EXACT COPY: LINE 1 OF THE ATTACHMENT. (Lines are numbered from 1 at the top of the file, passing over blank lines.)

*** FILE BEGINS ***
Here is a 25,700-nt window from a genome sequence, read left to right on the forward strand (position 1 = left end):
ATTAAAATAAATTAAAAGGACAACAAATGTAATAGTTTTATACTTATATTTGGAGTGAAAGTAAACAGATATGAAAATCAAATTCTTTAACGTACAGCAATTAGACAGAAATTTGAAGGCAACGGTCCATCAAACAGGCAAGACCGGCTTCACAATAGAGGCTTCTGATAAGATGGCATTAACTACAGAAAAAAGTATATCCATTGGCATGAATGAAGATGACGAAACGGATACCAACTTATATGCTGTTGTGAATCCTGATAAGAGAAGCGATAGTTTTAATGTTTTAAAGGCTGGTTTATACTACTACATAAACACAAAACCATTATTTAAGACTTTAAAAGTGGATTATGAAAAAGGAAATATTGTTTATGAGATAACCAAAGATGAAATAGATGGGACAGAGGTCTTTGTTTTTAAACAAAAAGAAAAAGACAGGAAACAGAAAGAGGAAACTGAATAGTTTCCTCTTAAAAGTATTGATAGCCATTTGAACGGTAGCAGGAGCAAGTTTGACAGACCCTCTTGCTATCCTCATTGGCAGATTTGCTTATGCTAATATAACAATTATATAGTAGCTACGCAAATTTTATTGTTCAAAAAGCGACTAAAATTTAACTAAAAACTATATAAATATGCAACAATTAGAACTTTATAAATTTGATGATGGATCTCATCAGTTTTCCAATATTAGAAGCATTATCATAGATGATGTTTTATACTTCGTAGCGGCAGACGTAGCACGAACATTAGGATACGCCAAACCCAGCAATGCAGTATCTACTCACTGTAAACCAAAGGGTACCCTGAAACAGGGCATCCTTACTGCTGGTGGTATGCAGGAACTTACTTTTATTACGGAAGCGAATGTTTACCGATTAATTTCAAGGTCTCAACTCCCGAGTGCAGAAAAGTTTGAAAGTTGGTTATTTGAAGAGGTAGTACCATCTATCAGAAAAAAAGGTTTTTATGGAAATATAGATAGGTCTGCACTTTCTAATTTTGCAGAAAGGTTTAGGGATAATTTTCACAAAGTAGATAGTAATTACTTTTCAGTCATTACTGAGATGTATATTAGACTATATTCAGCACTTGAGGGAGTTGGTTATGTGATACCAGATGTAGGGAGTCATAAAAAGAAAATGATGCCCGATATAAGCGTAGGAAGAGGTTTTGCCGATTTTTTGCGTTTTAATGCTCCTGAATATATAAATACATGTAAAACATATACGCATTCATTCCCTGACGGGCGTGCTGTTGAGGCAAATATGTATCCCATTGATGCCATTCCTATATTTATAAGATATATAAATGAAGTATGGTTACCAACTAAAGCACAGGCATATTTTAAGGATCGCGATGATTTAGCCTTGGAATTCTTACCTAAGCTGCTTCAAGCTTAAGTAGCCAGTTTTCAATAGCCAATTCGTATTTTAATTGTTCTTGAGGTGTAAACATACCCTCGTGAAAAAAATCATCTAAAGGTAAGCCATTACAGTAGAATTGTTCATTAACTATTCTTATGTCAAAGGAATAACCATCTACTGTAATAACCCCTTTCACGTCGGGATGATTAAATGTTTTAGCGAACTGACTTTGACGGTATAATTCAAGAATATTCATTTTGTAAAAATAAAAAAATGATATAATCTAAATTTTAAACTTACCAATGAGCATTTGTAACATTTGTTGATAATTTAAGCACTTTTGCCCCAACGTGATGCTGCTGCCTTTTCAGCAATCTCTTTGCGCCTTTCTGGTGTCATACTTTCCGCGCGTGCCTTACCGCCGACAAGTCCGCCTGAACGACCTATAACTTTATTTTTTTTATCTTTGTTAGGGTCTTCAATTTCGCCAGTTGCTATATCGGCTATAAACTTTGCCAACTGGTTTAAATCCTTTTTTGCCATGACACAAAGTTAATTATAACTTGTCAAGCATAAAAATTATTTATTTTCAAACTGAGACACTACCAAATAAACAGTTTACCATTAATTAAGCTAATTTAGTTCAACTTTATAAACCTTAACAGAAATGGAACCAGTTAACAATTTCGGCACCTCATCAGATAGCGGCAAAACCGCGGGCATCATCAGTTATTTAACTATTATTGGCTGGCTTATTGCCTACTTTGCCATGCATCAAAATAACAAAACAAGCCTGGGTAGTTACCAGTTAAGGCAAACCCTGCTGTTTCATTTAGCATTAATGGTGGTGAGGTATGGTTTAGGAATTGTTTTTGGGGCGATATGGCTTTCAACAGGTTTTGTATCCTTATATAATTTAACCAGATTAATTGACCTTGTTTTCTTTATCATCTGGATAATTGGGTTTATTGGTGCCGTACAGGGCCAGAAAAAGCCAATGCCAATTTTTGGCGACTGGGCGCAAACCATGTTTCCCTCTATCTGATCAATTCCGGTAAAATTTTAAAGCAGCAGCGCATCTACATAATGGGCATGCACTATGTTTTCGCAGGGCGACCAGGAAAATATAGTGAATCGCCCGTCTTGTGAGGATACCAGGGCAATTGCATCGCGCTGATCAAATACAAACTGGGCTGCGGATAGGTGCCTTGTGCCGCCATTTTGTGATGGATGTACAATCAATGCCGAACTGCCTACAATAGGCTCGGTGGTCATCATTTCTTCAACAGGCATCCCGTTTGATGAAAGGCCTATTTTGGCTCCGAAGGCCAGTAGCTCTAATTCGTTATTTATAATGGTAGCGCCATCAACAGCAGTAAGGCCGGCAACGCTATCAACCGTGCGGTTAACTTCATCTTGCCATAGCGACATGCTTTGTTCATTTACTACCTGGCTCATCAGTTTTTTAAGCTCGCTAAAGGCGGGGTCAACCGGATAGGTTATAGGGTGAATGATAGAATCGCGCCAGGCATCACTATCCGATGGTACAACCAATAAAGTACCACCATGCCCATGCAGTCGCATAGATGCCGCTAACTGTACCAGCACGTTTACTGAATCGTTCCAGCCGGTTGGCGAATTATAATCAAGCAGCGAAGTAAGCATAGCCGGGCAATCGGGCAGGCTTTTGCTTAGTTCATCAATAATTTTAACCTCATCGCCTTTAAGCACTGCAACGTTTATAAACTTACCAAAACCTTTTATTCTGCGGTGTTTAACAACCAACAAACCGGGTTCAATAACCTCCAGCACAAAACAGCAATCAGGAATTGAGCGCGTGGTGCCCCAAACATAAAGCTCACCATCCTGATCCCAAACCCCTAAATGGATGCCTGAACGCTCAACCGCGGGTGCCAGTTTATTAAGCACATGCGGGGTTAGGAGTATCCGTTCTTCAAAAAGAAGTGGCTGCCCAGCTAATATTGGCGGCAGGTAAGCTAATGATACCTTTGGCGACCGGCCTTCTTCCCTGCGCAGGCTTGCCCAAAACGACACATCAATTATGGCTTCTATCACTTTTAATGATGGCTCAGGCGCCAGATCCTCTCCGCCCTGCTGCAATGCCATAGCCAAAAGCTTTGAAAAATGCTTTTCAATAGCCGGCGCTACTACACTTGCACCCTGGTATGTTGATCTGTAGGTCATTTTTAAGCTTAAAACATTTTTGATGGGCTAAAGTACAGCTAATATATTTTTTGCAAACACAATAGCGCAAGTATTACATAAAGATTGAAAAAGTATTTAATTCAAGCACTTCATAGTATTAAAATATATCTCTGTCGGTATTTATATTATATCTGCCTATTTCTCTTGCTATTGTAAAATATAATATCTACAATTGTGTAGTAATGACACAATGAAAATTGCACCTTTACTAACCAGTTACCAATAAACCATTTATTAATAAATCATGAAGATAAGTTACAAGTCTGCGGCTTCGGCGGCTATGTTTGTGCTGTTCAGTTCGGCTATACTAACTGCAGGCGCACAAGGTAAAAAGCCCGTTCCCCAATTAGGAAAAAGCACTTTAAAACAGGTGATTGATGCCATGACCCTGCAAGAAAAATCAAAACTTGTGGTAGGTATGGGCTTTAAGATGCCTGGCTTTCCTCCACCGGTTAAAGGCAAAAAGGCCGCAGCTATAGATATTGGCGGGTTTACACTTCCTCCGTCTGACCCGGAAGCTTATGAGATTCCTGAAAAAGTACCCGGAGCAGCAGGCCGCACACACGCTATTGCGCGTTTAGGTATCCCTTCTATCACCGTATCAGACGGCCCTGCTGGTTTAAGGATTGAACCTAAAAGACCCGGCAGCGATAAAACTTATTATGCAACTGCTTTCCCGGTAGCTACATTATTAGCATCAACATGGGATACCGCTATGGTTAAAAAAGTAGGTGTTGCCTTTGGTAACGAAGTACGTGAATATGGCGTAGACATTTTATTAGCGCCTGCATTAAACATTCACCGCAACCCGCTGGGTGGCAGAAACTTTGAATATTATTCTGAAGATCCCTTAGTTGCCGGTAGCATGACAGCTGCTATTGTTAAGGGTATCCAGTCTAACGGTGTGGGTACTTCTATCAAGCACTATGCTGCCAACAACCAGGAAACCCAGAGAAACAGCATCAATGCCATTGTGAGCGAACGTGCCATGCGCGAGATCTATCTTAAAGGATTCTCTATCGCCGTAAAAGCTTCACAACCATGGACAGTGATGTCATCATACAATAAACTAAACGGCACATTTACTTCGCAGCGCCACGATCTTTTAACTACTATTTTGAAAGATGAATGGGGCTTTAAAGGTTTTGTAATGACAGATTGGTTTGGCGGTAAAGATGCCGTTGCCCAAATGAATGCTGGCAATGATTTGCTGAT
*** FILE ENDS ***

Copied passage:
Here is a 25,700-nt window from a genome sequence, read left to right on the forward strand (position 1 = left end):